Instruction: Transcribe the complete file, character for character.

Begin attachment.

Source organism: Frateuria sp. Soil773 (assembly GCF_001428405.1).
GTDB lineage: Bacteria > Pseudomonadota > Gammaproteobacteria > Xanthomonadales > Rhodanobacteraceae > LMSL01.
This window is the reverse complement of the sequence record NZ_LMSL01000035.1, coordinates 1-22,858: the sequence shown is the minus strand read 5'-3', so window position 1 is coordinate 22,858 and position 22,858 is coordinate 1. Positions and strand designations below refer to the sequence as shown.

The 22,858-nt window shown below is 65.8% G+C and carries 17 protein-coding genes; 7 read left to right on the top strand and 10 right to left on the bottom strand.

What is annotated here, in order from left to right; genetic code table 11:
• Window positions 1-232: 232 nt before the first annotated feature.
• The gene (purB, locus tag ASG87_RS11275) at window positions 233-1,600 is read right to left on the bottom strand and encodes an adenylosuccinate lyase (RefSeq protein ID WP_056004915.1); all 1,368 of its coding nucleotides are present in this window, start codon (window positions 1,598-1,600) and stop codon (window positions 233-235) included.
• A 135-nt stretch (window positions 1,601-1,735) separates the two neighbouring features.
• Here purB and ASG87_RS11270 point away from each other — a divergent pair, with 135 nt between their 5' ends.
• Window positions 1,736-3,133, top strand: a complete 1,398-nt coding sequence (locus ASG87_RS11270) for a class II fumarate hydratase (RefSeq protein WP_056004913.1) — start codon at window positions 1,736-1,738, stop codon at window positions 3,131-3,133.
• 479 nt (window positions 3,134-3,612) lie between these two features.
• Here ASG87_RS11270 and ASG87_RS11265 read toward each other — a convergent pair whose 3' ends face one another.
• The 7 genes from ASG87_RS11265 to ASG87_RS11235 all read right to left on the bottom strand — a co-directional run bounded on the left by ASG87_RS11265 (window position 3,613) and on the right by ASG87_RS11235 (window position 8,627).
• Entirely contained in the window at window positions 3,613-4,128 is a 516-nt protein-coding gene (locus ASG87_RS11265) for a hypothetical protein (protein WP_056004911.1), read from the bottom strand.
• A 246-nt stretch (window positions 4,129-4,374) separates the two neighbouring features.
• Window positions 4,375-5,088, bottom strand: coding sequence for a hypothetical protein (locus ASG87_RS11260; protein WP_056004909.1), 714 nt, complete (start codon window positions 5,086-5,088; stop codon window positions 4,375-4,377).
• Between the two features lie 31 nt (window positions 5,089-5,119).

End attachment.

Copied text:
Source organism: Frateuria sp. Soil773 (assembly GCF_001428405.1).
GTDB lineage: Bacteria > Pseudomonadota > Gammaproteobacteria > Xanthomonadales > Rhodanobacteraceae > LMSL01.
This window is the reverse complement of the sequence record NZ_LMSL01000035.1, coordinates 1-22,858: the sequence shown is the minus strand read 5'-3', so window position 1 is coordinate 22,858 and position 22,858 is coordinate 1. Positions and strand designations below refer to the sequence as shown.

The 22,858-nt window shown below is 65.8% G+C and carries 17 protein-coding genes; 7 read left to right on the top strand and 10 right to left on the bottom strand.

What is annotated here, in order from left to right; genetic code table 11:
• Window positions 1-232: 232 nt before the first annotated feature.
• The gene (purB, locus tag ASG87_RS11275) at window positions 233-1,600 is read right to left on the bottom strand and encodes an adenylosuccinate lyase (RefSeq protein ID WP_056004915.1); all 1,368 of its coding nucleotides are present in this window, start codon (window positions 1,598-1,600) and stop codon (window positions 233-235) included.
• A 135-nt stretch (window positions 1,601-1,735) separates the two neighbouring features.
• Here purB and ASG87_RS11270 point away from each other — a divergent pair, with 135 nt between their 5' ends.
• Window positions 1,736-3,133, top strand: a complete 1,398-nt coding sequence (locus ASG87_RS11270) for a class II fumarate hydratase (RefSeq protein WP_056004913.1) — start codon at window positions 1,736-1,738, stop codon at window positions 3,131-3,133.
• 479 nt (window positions 3,134-3,612) lie between these two features.
• Here ASG87_RS11270 and ASG87_RS11265 read toward each other — a convergent pair whose 3' ends face one another.
• The 7 genes from ASG87_RS11265 to ASG87_RS11235 all read right to left on the bottom strand — a co-directional run bounded on the left by ASG87_RS11265 (window position 3,613) and on the right by ASG87_RS11235 (window position 8,627).
• Entirely contained in the window at window positions 3,613-4,128 is a 516-nt protein-coding gene (locus ASG87_RS11265) for a hypothetical protein (protein WP_056004911.1), read from the bottom strand.
• A 246-nt stretch (window positions 4,129-4,374) separates the two neighbouring features.
• Window positions 4,375-5,088, bottom strand: coding sequence for a hypothetical protein (locus ASG87_RS11260; protein WP_056004909.1), 714 nt, complete (start codon window positions 5,086-5,088; stop codon window positions 4,375-4,377).
• Between the two features lie 31 nt (window positions 5,089-5,119).